Aquatics: Upgrade, maintain or build new?
Upgrade Rockport Pool.
Build a new pool in Palmer Park and a shallow pool at Rockport.
The city council faces those three options when it meets Wednesday to discuss the hot-button issue of aquatics in Janesville.
Rockport Pool is 27 years old, and the Palmer Park wading pool is 70 years old. Both are in need of repairs.
A resident aquatics committee began discussing the city’s options nearly two years ago. Last summer, it recommended a $9 million plan that included aquatics facilities at Palmer and Rockport parks and splash pads at six other parks.
City Manager Steve Sheiffer later suggested a project maximum of $5 million, saying the city could fit that much into its debt service without a major tax increase.
But in his report to the council, Sheiffer recommends against building a new main pool at Palmer Park.
That option, Sheiffer said, carries the highest 20-year price tag—nearly $12 million—after debt service, the operations subsidy, and repairs and maintenance are added.
By comparison, the city would pay about $6.5 million over 20 years to maintain Rockport Pool as it is.
The cost to improve Rockport Pool—adding zero-depth entry, water slides, a new bathhouse and possibly a lazy river—comes to about $7.9 million over 20 years.
Maintaining or upgrading Rockport Pool also makes sense in terms of pool use, Sheiffer said.
City staff studied the time it takes Janesville residents to drive to Rockport and Palmer parks. The conclusion: 40,000 people live within a 10-minute drive of Rockport Park, and 48,000 live within a 10-minute drive of Palmer Park.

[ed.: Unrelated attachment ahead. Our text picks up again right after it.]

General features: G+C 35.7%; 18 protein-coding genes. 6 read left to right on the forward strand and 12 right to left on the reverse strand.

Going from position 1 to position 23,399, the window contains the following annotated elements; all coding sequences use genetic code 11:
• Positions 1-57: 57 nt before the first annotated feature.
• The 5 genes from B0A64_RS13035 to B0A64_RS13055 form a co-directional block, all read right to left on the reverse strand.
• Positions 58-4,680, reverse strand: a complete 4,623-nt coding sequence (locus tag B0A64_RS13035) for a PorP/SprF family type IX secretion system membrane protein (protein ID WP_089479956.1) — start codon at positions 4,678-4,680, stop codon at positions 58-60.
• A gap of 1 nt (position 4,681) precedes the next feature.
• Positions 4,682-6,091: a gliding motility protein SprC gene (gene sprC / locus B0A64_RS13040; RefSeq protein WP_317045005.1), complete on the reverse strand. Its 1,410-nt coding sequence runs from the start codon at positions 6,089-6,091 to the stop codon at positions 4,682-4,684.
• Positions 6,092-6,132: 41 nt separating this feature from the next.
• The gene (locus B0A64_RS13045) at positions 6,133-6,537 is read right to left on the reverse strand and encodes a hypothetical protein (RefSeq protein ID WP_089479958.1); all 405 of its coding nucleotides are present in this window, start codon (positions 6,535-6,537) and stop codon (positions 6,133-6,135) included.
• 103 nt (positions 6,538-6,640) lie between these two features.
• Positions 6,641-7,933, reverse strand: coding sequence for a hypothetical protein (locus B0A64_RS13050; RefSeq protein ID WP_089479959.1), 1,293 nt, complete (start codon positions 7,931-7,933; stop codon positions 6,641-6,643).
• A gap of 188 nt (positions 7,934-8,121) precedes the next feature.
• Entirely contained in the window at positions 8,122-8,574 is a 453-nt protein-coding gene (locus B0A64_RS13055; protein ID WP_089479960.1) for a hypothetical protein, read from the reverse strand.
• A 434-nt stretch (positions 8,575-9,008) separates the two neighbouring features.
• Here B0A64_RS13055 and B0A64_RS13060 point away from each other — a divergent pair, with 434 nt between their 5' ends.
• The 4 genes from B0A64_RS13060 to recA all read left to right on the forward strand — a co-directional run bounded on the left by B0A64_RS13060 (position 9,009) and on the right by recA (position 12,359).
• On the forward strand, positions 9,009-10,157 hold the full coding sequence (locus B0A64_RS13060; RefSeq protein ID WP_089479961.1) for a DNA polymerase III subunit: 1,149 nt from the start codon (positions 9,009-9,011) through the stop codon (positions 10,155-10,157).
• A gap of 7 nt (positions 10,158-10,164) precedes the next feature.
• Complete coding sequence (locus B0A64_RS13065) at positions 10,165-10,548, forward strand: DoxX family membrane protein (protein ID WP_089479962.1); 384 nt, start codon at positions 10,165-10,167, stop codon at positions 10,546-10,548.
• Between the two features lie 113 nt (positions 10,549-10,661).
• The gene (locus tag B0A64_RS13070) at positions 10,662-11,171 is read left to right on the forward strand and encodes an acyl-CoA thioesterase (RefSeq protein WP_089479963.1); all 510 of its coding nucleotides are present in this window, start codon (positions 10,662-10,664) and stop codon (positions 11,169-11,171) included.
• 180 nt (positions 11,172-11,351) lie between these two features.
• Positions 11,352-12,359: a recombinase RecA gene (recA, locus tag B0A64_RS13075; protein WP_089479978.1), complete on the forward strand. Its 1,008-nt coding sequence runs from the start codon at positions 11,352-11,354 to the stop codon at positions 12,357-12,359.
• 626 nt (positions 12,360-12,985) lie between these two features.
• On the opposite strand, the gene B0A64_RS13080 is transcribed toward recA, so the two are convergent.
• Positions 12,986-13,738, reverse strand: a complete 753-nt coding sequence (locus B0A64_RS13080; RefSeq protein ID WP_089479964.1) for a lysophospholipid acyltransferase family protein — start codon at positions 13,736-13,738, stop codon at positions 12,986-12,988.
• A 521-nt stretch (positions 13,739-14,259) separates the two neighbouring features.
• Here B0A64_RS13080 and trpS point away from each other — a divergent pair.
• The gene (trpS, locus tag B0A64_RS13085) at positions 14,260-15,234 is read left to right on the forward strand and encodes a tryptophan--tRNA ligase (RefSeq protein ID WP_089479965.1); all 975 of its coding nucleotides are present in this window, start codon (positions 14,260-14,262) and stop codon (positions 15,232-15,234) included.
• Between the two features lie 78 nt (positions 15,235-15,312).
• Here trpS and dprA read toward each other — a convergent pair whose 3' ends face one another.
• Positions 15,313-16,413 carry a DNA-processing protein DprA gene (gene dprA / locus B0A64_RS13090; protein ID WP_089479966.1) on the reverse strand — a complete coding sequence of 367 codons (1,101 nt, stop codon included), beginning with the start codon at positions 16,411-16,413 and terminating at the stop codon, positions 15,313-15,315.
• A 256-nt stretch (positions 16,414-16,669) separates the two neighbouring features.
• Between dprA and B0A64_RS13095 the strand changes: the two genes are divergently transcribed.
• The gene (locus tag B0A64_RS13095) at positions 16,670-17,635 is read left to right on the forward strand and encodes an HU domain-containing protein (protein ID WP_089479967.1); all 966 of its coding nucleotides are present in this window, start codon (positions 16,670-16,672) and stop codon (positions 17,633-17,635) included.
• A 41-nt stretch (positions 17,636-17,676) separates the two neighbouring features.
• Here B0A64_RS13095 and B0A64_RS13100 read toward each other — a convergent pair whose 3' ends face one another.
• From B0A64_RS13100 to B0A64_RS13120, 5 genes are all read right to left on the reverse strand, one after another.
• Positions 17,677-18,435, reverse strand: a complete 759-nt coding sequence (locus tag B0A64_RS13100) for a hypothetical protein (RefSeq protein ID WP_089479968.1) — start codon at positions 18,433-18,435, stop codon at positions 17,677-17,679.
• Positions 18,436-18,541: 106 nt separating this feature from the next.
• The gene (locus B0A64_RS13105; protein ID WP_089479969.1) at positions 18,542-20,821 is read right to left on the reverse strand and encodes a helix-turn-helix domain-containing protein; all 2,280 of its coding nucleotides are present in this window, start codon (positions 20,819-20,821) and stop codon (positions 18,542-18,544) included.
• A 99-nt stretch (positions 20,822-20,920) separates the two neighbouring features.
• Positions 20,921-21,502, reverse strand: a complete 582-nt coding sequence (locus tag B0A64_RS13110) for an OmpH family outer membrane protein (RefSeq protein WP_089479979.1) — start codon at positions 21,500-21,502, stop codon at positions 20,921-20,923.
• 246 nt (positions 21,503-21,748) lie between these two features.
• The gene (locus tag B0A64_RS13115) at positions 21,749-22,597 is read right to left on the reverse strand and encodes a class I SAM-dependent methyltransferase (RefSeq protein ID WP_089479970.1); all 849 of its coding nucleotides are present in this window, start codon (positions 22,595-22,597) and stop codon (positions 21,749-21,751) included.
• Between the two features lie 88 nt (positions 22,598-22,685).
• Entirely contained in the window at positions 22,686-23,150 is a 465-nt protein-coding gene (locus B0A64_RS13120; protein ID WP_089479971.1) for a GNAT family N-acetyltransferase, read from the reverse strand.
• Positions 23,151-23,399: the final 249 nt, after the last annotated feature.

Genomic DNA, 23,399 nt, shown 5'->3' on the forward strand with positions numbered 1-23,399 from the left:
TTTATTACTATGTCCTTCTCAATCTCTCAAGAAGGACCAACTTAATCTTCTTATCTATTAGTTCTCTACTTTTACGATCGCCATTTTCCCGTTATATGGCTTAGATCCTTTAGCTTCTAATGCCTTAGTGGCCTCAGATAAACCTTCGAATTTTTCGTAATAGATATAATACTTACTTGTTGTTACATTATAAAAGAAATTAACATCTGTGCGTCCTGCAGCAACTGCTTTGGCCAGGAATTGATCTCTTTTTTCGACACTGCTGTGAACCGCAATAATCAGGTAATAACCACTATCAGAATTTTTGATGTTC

“It’s just a marginal difference between the two,” Sheiffer said in an earlier interview. “… Rockport Park has an existing pool, and it’s in the correct location.”
Sheiffer said the council also has to consider that the pools will be open only about 78 days during the year and used by about 15 percent of residents.
What would the three options cost Joe and Jane Taxpayer who own an average $112,700 home?
** Maintaining Rockport Pool: $10.74 per year over 20 years.
** Upgrading Rockport Pool: $13.05 per year over 20 years.
** Building pools at both parks: $19.63 per year over 20 years.
Maintaining Rockport Pool is the cheapest option, but it also carries more risk, Sheiffer said.
City staff project that, over the next 20 years, the city will spend more than $2.1 million just on maintenance for Rockport Pool and Palmer Park wading pool. Maintaining the pools won’t attract more swimmers or lower the sizeable operations subsidy.
An upgraded pool would carry a higher construction cost, but it would increase attendance and lower the operations subsidy. The city could recover some costs by raising pool fees, Sheiffer said.
Sheiffer recommends that the council schedule a public hearing in January on the two options involving Rockport Pool.
He recommends no changes to Palmer Park wading pool or Lions Beach.